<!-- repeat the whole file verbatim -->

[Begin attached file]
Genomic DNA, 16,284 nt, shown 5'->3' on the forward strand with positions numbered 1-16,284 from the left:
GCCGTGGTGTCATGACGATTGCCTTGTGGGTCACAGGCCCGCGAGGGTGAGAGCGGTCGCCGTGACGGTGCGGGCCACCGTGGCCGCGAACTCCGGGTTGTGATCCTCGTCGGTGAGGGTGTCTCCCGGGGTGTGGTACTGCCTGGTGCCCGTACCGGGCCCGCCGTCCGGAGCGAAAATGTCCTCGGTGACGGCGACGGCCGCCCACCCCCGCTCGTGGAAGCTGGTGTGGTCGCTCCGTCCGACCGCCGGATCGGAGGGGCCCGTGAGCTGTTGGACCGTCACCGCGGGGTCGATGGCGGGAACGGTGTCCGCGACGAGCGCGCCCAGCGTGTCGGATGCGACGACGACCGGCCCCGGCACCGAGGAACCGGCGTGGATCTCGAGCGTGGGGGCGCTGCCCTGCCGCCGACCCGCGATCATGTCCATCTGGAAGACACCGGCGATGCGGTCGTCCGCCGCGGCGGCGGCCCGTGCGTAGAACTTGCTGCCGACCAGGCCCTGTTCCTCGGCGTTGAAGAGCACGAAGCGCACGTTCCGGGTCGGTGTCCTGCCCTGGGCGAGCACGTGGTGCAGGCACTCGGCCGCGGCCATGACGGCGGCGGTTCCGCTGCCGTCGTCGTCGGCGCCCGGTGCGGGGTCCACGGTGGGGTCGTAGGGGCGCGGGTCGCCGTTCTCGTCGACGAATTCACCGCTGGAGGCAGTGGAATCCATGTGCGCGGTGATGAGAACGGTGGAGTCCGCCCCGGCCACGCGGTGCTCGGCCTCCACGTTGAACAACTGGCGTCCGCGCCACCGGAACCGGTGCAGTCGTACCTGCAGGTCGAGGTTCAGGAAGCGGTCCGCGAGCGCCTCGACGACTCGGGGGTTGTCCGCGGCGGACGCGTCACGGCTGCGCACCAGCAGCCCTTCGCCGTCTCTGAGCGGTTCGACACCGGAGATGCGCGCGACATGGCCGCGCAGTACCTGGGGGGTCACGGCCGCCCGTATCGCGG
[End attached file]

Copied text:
Genomic DNA, 16,284 nt, shown 5'->3' on the forward strand with positions numbered 1-16,284 from the left:
GCCGTGGTGTCATGACGATTGCCTTGTGGGTCACAGGCCCGCGAGGGTGAGAGCGGTCGCCGTGACGGTGCGGGCCACCGTGGCCGCGAACTCCGGGTTGTGATCCTCGTCGGTGAGGGTGTCTCCCGGGGTGTGGTACTGCCTGGTGCCCGTACCGGGCCCGCCGTCCGGAGCGAAAATGTCCTCGGTGACGGCGACGGCCGCCCACCCCCGCTCGTGGAAGCTGGTGTGGTCGCTCCGTCCGACCGCCGGATCGGAGGGGCCCGTGAGCTGTTGGACCGTCACCGCGGGGTCGATGGCGGGAACGGTGTCCGCGACGAGCGCGCCCAGCGTGTCGGATGCGACGACGACCGGCCCCGGCACCGAGGAACCGGCGTGGATCTCGAGCGTGGGGGCGCTGCCCTGCCGCCGACCCGCGATCATGTCCATCTGGAAGACACCGGCGATGCGGTCGTCCGCCGCGGCGGCGGCCCGTGCGTAGAACTTGCTGCCGACCAGGCCCTGTTCCTCGGCGTTGAAGAGCACGAAGCGCACGTTCCGGGTCGGTGTCCTGCCCTGGGCGAGCACGTGGTGCAGGCACTCGGCCGCGGCCATGACGGCGGCGGTTCCGCTGCCGTCGTCGTCGGCGCCCGGTGCGGGGTCCACGGTGGGGTCGTAGGGGCGCGGGTCGCCGTTCTCGTCGACGAATTCACCGCTGGAGGCAGTGGAATCCATGTGCGCGGTGATGAGAACGGTGGAGTCCGCCCCGGCCACGCGGTGCTCGGCCTCCACGTTGAACAACTGGCGTCCGCGCCACCGGAACCGGTGCAGTCGTACCTGCAGGTCGAGGTTCAGGAAGCGGTCCGCGAGCGCCTCGACGACTCGGGGGTTGTCCGCGGCGGACGCGTCACGGCTGCGCACCAGCAGCCCTTCGCCGTCTCTGAGCGGTTCGACACCGGAGATGCGCGCGACATGGCCGCGCAGTACCTGGGGGGTCACGGCCGCCCGTATCGCGG